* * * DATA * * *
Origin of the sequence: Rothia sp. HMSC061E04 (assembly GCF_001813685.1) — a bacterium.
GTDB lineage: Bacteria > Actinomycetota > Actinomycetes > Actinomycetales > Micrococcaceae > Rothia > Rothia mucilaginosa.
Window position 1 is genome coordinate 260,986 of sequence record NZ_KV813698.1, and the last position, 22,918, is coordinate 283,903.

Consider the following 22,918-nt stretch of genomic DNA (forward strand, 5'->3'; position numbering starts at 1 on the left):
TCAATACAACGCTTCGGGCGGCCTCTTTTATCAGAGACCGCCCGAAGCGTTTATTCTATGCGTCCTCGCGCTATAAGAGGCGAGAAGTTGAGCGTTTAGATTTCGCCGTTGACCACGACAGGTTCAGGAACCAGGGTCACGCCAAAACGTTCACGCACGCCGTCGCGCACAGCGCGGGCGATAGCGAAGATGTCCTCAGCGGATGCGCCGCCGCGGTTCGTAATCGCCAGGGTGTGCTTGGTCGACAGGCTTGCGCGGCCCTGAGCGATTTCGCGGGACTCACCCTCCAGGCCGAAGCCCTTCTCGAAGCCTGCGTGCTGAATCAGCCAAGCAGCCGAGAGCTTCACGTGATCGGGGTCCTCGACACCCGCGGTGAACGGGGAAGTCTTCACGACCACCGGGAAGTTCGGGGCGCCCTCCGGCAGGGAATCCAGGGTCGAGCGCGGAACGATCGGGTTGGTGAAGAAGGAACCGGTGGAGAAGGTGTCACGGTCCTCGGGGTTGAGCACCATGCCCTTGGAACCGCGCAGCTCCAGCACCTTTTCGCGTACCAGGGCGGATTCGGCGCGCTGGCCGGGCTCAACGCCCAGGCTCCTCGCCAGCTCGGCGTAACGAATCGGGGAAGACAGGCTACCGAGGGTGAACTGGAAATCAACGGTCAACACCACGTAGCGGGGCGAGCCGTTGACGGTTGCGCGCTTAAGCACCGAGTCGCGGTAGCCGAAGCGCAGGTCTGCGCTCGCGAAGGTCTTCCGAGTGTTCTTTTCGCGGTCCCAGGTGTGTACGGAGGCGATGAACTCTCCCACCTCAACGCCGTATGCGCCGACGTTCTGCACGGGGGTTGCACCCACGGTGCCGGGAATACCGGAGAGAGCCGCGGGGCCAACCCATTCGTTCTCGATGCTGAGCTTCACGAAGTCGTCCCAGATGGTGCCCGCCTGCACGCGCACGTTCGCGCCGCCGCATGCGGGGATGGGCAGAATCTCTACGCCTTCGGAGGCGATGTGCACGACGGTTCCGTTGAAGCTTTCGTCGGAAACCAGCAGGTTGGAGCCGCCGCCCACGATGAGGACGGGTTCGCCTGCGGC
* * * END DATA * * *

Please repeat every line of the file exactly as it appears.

Origin of the sequence: Rothia sp. HMSC061E04 (assembly GCF_001813685.1) — a bacterium.
GTDB lineage: Bacteria > Actinomycetota > Actinomycetes > Actinomycetales > Micrococcaceae > Rothia > Rothia mucilaginosa.
Window position 1 is genome coordinate 260,986 of sequence record NZ_KV813698.1, and the last position, 22,918, is coordinate 283,903.

Consider the following 22,918-nt stretch of genomic DNA (forward strand, 5'->3'; position numbering starts at 1 on the left):
TCAATACAACGCTTCGGGCGGCCTCTTTTATCAGAGACCGCCCGAAGCGTTTATTCTATGCGTCCTCGCGCTATAAGAGGCGAGAAGTTGAGCGTTTAGATTTCGCCGTTGACCACGACAGGTTCAGGAACCAGGGTCACGCCAAAACGTTCACGCACGCCGTCGCGCACAGCGCGGGCGATAGCGAAGATGTCCTCAGCGGATGCGCCGCCGCGGTTCGTAATCGCCAGGGTGTGCTTGGTCGACAGGCTTGCGCGGCCCTGAGCGATTTCGCGGGACTCACCCTCCAGGCCGAAGCCCTTCTCGAAGCCTGCGTGCTGAATCAGCCAAGCAGCCGAGAGCTTCACGTGATCGGGGTCCTCGACACCCGCGGTGAACGGGGAAGTCTTCACGACCACCGGGAAGTTCGGGGCGCCCTCCGGCAGGGAATCCAGGGTCGAGCGCGGAACGATCGGGTTGGTGAAGAAGGAACCGGTGGAGAAGGTGTCACGGTCCTCGGGGTTGAGCACCATGCCCTTGGAACCGCGCAGCTCCAGCACCTTTTCGCGTACCAGGGCGGATTCGGCGCGCTGGCCGGGCTCAACGCCCAGGCTCCTCGCCAGCTCGGCGTAACGAATCGGGGAAGACAGGCTACCGAGGGTGAACTGGAAATCAACGGTCAACACCACGTAGCGGGGCGAGCCGTTGACGGTTGCGCGCTTAAGCACCGAGTCGCGGTAGCCGAAGCGCAGGTCTGCGCTCGCGAAGGTCTTCCGAGTGTTCTTTTCGCGGTCCCAGGTGTGTACGGAGGCGATGAACTCTCCCACCTCAACGCCGTATGCGCCGACGTTCTGCACGGGGGTTGCACCCACGGTGCCGGGAATACCGGAGAGAGCCGCGGGGCCAACCCATTCGTTCTCGATGCTGAGCTTCACGAAGTCGTCCCAGATGGTGCCCGCCTGCACGCGCACGTTCGCGCCGCCGCATGCGGGGATGGGCAGAATCTCTACGCCTTCGGAGGCGATGTGCACGACGGTTCCGTTGAAGCTTTCGTCGGAAACCAGCAGGTTGGAGCCGCCGCCCACGATGAGGACGGGTTCGCCTGCGGC